Said another way, if I lived alone in the ADU, and the main house was fully occupied at the design occupancy of five people, I would have actually used 50% more energy than the average resident in the main house.

#3) In smaller dwelling spaces like my 800 sq ft ADU, I was prone to live at the designed occupancy level of two. Conversely and representatively, the main house was prone not to be fully occupied (according to US Census data).

These last two points are a thinking person's fodder for a housing revolution.


I'm also including my electrical bills from the last year for reference. Since neither the ADU nor the main house used electricity as the primary heat source (where the bulk of a home's energy is used), these data points are less relevant.

That said, indeed, the ADU was more efficient than the main house in terms of electric power consumption due to the types of appliances and light fixtures that were installed. But, one will still draw a similar conclusions that I have drawn above regarding designed and actual occupancy

Under actual occupancy rates, living in the ADU used 30% less electricity per capita than living in the main house.        Under designed occupancy rates, living in the ADU would've used 18% more electricity per capita than in the main house.
In terms of electricity, the ADU was more efficient under actual occupancy rates. But, if the main house was occupied by five people, the electricity use per capita in the main house would have actually been lower than in the ADU.

Electricity used in the last year in the ADU

Electricity used in the last year in the main house

Note the July spike in electricity use in the main house and the lack of a spike in July for the ADU.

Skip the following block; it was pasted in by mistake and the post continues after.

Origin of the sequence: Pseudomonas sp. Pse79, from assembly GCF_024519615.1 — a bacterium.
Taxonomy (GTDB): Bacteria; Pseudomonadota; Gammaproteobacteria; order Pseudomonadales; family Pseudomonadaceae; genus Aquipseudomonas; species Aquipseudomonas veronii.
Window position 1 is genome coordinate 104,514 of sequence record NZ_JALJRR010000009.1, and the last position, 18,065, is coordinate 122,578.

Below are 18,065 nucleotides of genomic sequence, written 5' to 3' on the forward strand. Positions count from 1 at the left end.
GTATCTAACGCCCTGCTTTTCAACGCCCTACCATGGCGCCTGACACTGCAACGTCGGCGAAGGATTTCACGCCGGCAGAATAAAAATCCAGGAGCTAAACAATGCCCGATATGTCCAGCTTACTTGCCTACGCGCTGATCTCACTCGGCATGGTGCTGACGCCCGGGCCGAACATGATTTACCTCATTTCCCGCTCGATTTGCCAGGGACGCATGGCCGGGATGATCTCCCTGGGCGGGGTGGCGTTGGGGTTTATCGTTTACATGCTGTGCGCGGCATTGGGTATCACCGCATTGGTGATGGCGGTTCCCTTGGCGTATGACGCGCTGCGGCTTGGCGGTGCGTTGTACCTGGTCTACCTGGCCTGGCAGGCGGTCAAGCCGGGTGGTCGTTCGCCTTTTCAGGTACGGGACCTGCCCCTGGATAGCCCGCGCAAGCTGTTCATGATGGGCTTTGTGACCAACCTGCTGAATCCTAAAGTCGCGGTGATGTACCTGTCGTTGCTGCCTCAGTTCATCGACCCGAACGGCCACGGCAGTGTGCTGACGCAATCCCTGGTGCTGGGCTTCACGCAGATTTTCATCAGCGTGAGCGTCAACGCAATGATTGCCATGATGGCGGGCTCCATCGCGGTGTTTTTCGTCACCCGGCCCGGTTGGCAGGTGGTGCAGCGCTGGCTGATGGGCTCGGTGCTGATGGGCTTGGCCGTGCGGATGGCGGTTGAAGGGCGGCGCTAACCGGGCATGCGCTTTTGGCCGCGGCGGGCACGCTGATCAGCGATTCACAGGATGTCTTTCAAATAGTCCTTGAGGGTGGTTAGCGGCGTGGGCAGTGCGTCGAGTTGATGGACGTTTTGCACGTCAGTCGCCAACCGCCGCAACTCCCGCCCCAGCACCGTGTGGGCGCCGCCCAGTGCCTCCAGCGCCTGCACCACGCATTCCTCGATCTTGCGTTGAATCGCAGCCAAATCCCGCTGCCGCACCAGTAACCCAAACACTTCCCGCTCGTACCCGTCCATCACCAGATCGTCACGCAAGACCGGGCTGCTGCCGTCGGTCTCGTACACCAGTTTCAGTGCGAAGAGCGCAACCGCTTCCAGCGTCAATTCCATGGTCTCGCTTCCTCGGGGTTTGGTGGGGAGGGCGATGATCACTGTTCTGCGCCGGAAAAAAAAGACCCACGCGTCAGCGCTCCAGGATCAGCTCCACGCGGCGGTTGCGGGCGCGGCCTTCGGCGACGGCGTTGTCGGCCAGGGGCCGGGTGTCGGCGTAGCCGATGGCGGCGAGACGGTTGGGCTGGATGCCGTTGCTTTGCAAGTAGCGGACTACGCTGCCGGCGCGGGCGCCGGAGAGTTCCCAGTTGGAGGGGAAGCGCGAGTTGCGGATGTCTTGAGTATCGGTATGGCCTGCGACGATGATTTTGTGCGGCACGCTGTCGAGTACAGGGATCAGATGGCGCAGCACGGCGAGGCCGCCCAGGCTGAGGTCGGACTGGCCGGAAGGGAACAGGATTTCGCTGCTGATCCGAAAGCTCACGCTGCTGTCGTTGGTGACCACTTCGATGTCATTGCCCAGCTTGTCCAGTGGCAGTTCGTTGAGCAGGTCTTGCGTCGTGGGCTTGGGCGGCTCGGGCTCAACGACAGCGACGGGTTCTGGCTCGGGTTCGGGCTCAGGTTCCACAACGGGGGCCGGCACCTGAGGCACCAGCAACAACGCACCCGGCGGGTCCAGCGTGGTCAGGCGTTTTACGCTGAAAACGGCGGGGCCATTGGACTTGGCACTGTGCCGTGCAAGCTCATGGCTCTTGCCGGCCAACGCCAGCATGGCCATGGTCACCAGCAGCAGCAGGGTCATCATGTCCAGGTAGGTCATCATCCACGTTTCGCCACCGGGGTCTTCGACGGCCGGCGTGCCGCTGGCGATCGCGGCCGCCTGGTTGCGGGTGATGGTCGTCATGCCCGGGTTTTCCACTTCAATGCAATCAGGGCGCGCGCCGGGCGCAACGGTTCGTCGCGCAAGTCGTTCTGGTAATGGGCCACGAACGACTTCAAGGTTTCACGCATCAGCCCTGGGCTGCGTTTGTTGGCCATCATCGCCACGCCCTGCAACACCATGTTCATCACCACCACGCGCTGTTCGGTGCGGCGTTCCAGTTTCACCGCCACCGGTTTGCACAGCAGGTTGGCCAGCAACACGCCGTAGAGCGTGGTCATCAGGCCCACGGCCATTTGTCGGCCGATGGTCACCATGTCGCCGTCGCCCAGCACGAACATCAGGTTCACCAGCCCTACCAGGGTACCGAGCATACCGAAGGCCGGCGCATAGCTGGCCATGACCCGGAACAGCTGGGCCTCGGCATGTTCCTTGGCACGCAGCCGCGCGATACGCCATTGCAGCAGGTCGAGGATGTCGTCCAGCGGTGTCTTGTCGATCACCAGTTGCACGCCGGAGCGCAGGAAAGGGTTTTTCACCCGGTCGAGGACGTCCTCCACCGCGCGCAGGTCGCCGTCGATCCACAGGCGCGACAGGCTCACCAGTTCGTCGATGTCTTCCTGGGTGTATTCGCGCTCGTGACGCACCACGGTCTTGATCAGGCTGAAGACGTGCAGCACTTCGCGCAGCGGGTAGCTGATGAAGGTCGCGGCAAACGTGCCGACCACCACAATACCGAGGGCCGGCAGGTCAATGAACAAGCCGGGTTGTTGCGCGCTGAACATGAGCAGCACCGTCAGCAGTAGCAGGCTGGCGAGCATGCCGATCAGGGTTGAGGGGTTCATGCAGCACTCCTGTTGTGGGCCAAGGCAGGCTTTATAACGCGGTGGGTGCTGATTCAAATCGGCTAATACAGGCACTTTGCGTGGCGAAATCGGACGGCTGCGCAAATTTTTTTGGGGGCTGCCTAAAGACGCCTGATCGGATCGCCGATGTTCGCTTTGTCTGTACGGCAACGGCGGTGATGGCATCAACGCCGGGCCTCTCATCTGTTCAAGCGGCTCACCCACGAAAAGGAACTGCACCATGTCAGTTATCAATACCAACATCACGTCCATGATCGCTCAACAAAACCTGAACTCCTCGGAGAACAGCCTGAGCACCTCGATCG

The main house is set in direct sun, has R12 wall insulation, and has an AC unit.

The ADU is kept cool through deciduous tree shading, R33 wall insulation, and a ceiling fan. :)

Thursday, February 21, 2013

One Data Point for the Property Tax Impact of an ADU

My property tax appeal was successful. My property taxes were officially lowered from $4,021.75 to $3,154.21 for 2013.

Adjusted tax statement from Multnomah County

This is still a big increase from my 2012 tax burden of $1,599.43, but it's a fair increase based on Multnomah's tax code. 

Property taxes before and after the ADU was added to the lot

For others who are considering the fiscal impacts of an ADU to their current property tax, the important numbers to note in terms of possible tax increases are that my ADU cost  ~$100K to build, it was valued at ~$90K by the county, and that this additional 'real market value improvement' increased my taxes by ~$1,500.

A property tax increase post-ADU, should be proportional to the contributory value of the improvements. Using my increased tax figures as a baseline, and assuming that I understand Multnomah tax code correctly, if an ADU adds between $50K-$150K of contributory 'real market value' to a property, the property taxes would go up proportionally from ~$850-$2,550/year.
To figure out how an ADU may impact your property tax if you're in Multnomah County, simply multiply the assumed increase in assessed property value by 0.017. That will tell you approximately how much your taxes will increase after you've added an ADU to the property. 

And take my formula with a grain a salt be cause I am just a guy with extra time on his hands and MS Excel.

Wednesday, January 9, 2013

Successful Appeal of the County's Initial Assessment of the Contributory Value of the ADU

In my last post, I described how the county attributed approximately $142K of contributory value from the new ADU. This translated to a HUGE annual property tax hike; from $1,599 to $4,021.